St. Elizabeth of Schönau, Benedictine Mystic
St. Elisabeth of Schönau, a friend and correspondent of St. Hildegard of Bingen, became a candid critic of corrupt clergy and joined her in a battle against heresy.
Born in Germany in 1129 of a prominent and pious family, she entered the Black Benedictine double monastery at Schönau, at age 12, made her profession in 1147, and became abbess in 1157.
At the age of 23, she began experiencing ecstasies and visions, which helped to provide answers to theological questions. In addition, she uttered prophecies, as well as denunciations of abuses in the Church and of the Cathari heretics. These revelations usually occurred on Sundays and Holy Days at Mass or Divine Office or after hearing about or reading the lives of saints. Christ, His Blessed Mother, an angel, or the special saint of the day would appear to her and instruct her; or she would see quite realistic representations of the Passion, Resurrection, and Ascension, or other scenes of the Old and New Testaments.
Elisabeth left behind a considerable body of writings: three books of visions, a short text about the Assumption of Mary, visions about the martyrdom of St. Ursula and her companions, The Book of the Ways of God, and some letters. Elisabeth’s brother Ekbert, a priest and monk, who later became the abbot at Schönau, served as her secretary and editor.
After her death in 1165, she was buried in the abbey church of St. Florin. Elizabeth was never formally canonized but was added to the list of saints due to great popular devotion.
Elisabeth’s works include three visionary journals (Libri visionem primus, secundus, tercius); parts of these were circulated in her lifetime, but not in their entirety. The three complete works that circulated were these:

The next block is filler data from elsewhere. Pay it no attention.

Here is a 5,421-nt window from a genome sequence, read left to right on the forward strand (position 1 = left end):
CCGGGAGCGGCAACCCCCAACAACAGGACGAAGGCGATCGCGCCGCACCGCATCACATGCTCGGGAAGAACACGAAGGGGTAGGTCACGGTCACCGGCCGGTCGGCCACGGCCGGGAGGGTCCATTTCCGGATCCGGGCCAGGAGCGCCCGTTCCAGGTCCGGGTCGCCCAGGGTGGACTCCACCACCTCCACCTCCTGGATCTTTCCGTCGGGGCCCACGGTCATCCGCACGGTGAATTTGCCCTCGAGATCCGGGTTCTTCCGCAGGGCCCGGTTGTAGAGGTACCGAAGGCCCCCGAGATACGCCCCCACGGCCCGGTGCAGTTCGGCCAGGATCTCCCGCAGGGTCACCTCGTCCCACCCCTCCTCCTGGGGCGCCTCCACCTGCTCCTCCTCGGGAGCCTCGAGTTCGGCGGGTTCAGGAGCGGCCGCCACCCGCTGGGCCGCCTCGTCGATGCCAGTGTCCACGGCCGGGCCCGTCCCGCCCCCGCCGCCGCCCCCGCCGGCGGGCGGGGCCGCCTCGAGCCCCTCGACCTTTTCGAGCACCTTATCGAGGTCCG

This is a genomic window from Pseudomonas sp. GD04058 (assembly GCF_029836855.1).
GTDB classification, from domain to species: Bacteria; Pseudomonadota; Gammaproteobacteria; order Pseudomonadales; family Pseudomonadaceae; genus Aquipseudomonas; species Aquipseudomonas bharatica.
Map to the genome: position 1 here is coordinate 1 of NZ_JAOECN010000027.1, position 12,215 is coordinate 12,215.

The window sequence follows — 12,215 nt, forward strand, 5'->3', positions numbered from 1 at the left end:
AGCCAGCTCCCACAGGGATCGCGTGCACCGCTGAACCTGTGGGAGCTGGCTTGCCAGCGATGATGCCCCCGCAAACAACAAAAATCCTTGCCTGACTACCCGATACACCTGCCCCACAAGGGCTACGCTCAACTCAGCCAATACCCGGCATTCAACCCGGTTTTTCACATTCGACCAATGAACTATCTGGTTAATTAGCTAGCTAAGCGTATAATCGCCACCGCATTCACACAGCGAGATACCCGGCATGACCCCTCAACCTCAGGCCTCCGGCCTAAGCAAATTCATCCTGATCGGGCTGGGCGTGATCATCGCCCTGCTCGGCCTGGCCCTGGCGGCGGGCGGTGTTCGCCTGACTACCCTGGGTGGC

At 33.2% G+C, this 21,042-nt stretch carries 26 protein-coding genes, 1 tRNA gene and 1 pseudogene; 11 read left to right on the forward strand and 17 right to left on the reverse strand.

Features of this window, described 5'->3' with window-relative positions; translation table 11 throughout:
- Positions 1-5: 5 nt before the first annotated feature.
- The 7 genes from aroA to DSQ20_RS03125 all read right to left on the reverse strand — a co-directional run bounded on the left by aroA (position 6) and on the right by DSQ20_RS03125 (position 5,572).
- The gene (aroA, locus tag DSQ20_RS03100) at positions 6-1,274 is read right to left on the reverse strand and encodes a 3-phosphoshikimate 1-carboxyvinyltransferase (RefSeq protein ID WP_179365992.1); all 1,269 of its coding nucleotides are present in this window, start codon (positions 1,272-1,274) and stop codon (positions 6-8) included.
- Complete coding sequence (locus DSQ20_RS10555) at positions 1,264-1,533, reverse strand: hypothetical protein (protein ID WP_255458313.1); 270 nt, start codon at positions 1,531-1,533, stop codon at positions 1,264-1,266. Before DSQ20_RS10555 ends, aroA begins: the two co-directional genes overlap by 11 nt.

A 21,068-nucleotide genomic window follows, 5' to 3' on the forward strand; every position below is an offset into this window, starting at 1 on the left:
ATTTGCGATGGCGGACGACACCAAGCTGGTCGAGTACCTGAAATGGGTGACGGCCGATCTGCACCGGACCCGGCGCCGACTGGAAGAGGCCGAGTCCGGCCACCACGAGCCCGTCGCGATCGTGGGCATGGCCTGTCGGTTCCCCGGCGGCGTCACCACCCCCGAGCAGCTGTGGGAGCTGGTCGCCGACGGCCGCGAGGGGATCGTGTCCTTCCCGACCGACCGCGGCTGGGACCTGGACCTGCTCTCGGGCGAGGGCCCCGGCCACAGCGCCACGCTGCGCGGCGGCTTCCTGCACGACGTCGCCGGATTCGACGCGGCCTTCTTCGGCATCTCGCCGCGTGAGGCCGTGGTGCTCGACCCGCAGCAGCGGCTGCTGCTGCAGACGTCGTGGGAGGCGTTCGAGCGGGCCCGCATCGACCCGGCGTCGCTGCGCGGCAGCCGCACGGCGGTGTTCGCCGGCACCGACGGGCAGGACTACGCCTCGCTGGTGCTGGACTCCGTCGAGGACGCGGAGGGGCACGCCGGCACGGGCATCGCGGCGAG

Liber viarum Dei (1157), which talks about the “ways of God” followed by men and women in various walks of life — religious and lay — and at various stages of life — childhood, adolescence, widowhood. This work became standard reading in many men’s and women’s monasteries over the next century.
Revelatio de sacro exercitu virginum Coloniensium (1157), in which Elisabeth reports on her questioning of the “sacred company of the virgins of Cologne”: an English princess, Ursula, and her companions. A great number of bones had been discovered in Cologne earlier in the century, and if these were indeed those of the martyrs, then there would be a great number of relics to be distributed. This was by far Elisabeth’s most popular work; since she “proved” that the relics were genuine, her report seems to have been wanted by every church and monastery that got a relic.
Visio de resurrectione Beate Virginis Marie (1159), which briefly describes Mary’s and an angel’s response to questions about a old controversy: whether Mary’s body had gone to heaven with her soul at her death. This work appears in at least one extant manuscript circulated before Elisabeth’s death and in several shortly after.
Patronage: Against Temptation
St. Elizabeth shares a mystical vision she once had of Mary the mother of Jesus: